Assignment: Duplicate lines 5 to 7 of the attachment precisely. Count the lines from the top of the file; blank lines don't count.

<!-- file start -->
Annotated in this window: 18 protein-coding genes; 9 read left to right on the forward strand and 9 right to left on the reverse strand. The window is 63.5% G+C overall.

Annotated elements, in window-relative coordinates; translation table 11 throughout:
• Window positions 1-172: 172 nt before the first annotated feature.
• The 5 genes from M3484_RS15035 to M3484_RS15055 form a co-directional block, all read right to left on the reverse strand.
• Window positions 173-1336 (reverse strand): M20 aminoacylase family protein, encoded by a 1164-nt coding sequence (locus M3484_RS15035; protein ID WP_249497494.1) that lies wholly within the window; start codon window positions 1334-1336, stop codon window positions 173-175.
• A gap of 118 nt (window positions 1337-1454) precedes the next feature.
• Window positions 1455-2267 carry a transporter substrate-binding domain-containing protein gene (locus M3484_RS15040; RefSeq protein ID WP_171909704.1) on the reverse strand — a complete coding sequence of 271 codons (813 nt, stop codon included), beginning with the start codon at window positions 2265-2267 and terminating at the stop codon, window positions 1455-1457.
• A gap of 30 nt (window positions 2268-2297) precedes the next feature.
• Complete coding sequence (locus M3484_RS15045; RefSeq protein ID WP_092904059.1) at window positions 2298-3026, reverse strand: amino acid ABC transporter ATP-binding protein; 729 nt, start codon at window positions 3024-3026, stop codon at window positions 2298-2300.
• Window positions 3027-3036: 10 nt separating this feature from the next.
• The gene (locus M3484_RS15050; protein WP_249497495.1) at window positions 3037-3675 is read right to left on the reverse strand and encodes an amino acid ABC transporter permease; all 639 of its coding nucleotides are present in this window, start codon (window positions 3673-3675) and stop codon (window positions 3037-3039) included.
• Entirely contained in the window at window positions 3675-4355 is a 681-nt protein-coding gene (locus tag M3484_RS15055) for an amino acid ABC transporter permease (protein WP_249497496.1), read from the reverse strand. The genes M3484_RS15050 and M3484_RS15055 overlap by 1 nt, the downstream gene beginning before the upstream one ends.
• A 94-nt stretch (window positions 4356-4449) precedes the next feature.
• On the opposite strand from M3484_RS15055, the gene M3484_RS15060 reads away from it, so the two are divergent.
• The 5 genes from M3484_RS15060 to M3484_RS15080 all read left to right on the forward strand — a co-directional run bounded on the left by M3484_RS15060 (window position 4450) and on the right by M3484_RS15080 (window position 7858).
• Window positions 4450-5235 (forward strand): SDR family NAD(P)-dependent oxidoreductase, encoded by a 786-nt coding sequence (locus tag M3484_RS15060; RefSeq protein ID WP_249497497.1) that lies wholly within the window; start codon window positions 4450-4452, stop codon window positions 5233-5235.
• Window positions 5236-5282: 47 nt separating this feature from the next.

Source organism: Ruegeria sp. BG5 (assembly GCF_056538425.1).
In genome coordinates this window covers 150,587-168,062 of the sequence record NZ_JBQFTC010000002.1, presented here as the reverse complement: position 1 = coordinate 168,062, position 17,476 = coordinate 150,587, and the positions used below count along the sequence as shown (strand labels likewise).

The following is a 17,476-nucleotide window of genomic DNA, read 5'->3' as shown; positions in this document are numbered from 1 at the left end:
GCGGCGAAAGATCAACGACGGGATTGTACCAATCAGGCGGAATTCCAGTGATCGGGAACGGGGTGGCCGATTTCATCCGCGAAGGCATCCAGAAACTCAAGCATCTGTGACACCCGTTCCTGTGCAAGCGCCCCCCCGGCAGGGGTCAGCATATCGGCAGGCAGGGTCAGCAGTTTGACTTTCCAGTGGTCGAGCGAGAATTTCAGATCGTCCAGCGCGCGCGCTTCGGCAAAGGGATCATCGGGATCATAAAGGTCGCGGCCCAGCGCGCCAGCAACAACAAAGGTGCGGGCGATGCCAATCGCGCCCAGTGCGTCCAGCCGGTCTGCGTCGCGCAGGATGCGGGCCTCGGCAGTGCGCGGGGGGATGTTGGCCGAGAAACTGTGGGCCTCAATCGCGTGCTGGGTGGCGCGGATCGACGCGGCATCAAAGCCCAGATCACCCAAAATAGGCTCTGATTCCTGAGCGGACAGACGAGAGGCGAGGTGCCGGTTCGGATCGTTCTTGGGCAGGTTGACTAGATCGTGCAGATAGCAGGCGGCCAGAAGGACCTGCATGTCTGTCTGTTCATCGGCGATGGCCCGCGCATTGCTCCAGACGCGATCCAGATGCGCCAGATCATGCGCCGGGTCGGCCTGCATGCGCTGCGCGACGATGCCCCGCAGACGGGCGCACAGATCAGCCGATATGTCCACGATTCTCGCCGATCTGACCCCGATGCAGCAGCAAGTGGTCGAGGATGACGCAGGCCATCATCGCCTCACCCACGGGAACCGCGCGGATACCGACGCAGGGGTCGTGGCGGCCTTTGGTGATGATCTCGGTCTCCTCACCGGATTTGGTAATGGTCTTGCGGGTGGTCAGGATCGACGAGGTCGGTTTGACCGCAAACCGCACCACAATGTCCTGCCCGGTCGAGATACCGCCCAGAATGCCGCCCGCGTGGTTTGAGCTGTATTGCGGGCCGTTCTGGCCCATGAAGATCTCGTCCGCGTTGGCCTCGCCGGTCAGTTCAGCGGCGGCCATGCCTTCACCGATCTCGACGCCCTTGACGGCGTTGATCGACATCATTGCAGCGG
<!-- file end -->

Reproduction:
• Window positions 173-1336 (reverse strand): M20 aminoacylase family protein, encoded by a 1164-nt coding sequence (locus M3484_RS15035; protein ID WP_249497494.1) that lies wholly within the window; start codon window positions 1334-1336, stop codon window positions 173-175.
• A gap of 118 nt (window positions 1337-1454) precedes the next feature.
• Window positions 1455-2267 carry a transporter substrate-binding domain-containing protein gene (locus M3484_RS15040; RefSeq protein ID WP_171909704.1) on the reverse strand — a complete coding sequence of 271 codons (813 nt, stop codon included), beginning with the start codon at window positions 2265-2267 and terminating at the stop codon, window positions 1455-1457.